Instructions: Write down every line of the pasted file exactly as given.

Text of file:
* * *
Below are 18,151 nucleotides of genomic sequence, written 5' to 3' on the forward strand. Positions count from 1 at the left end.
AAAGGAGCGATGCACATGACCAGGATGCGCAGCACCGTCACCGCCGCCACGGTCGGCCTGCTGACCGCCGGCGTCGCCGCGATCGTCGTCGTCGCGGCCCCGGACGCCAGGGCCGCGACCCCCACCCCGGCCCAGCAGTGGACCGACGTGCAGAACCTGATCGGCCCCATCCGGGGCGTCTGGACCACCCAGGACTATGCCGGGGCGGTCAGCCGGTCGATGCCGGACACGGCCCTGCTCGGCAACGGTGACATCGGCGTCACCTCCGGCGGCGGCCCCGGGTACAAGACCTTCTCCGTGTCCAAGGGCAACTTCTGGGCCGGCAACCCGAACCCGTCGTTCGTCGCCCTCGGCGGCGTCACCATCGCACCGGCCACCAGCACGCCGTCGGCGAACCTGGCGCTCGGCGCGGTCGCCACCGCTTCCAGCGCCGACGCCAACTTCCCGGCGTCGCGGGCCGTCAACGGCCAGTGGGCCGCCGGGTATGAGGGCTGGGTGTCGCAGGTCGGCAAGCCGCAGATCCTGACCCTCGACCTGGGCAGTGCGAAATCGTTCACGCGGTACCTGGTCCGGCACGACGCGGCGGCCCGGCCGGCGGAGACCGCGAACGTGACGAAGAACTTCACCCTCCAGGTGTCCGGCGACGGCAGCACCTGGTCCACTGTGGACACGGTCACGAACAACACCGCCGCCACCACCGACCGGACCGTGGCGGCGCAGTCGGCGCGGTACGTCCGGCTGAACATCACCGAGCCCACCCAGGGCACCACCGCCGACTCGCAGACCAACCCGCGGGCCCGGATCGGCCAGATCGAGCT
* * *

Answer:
Below are 18,151 nucleotides of genomic sequence, written 5' to 3' on the forward strand. Positions count from 1 at the left end.
AAAGGAGCGATGCACATGACCAGGATGCGCAGCACCGTCACCGCCGCCACGGTCGGCCTGCTGACCGCCGGCGTCGCCGCGATCGTCGTCGTCGCGGCCCCGGACGCCAGGGCCGCGACCCCCACCCCGGCCCAGCAGTGGACCGACGTGCAGAACCTGATCGGCCCCATCCGGGGCGTCTGGACCACCCAGGACTATGCCGGGGCGGTCAGCCGGTCGATGCCGGACACGGCCCTGCTCGGCAACGGTGACATCGGCGTCACCTCCGGCGGCGGCCCCGGGTACAAGACCTTCTCCGTGTCCAAGGGCAACTTCTGGGCCGGCAACCCGAACCCGTCGTTCGTCGCCCTCGGCGGCGTCACCATCGCACCGGCCACCAGCACGCCGTCGGCGAACCTGGCGCTCGGCGCGGTCGCCACCGCTTCCAGCGCCGACGCCAACTTCCCGGCGTCGCGGGCCGTCAACGGCCAGTGGGCCGCCGGGTATGAGGGCTGGGTGTCGCAGGTCGGCAAGCCGCAGATCCTGACCCTCGACCTGGGCAGTGCGAAATCGTTCACGCGGTACCTGGTCCGGCACGACGCGGCGGCCCGGCCGGCGGAGACCGCGAACGTGACGAAGAACTTCACCCTCCAGGTGTCCGGCGACGGCAGCACCTGGTCCACTGTGGACACGGTCACGAACAACACCGCCGCCACCACCGACCGGACCGTGGCGGCGCAGTCGGCGCGGTACGTCCGGCTGAACATCACCGAGCCCACCCAGGGCACCACCGCCGACTCGCAGACCAACCCGCGGGCCCGGATCGGCCAGATCGAGCT